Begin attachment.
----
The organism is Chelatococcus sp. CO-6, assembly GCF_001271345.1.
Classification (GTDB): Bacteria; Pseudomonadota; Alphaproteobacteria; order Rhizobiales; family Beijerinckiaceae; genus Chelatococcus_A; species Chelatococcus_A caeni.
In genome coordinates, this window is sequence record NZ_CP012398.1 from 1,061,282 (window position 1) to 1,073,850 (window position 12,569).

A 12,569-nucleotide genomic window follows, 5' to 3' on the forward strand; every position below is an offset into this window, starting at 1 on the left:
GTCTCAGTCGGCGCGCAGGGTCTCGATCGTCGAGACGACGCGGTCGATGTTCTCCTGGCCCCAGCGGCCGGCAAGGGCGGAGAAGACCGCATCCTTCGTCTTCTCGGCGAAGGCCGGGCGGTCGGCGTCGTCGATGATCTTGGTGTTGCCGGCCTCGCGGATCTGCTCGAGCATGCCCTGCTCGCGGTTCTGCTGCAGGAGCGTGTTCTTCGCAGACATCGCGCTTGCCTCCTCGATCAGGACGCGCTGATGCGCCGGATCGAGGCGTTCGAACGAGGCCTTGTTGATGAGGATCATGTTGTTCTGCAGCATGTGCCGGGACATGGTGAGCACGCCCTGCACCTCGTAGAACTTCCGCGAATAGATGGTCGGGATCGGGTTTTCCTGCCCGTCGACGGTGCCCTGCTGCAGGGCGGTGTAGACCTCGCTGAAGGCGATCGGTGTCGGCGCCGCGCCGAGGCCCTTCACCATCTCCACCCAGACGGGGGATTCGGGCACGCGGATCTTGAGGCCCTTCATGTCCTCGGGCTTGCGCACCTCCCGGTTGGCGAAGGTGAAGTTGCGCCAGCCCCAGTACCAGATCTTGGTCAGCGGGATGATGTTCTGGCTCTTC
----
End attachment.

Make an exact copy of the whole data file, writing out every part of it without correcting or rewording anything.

The organism is Chelatococcus sp. CO-6, assembly GCF_001271345.1.
Classification (GTDB): Bacteria; Pseudomonadota; Alphaproteobacteria; order Rhizobiales; family Beijerinckiaceae; genus Chelatococcus_A; species Chelatococcus_A caeni.
In genome coordinates, this window is sequence record NZ_CP012398.1 from 1,061,282 (window position 1) to 1,073,850 (window position 12,569).

A 12,569-nucleotide genomic window follows, 5' to 3' on the forward strand; every position below is an offset into this window, starting at 1 on the left:
GTCTCAGTCGGCGCGCAGGGTCTCGATCGTCGAGACGACGCGGTCGATGTTCTCCTGGCCCCAGCGGCCGGCAAGGGCGGAGAAGACCGCATCCTTCGTCTTCTCGGCGAAGGCCGGGCGGTCGGCGTCGTCGATGATCTTGGTGTTGCCGGCCTCGCGGATCTGCTCGAGCATGCCCTGCTCGCGGTTCTGCTGCAGGAGCGTGTTCTTCGCAGACATCGCGCTTGCCTCCTCGATCAGGACGCGCTGATGCGCCGGATCGAGGCGTTCGAACGAGGCCTTGTTGATGAGGATCATGTTGTTCTGCAGCATGTGCCGGGACATGGTGAGCACGCCCTGCACCTCGTAGAACTTCCGCGAATAGATGGTCGGGATCGGGTTTTCCTGCCCGTCGACGGTGCCCTGCTGCAGGGCGGTGTAGACCTCGCTGAAGGCGATCGGTGTCGGCGCCGCGCCGAGGCCCTTCACCATCTCCACCCAGACGGGGGATTCGGGCACGCGGATCTTGAGGCCCTTCATGTCCTCGGGCTTGCGCACCTCCCGGTTGGCGAAGGTGAAGTTGCGCCAGCCCCAGTACCAGATCTTGGTCAGCGGGATGATGTTCTGGCTCTTC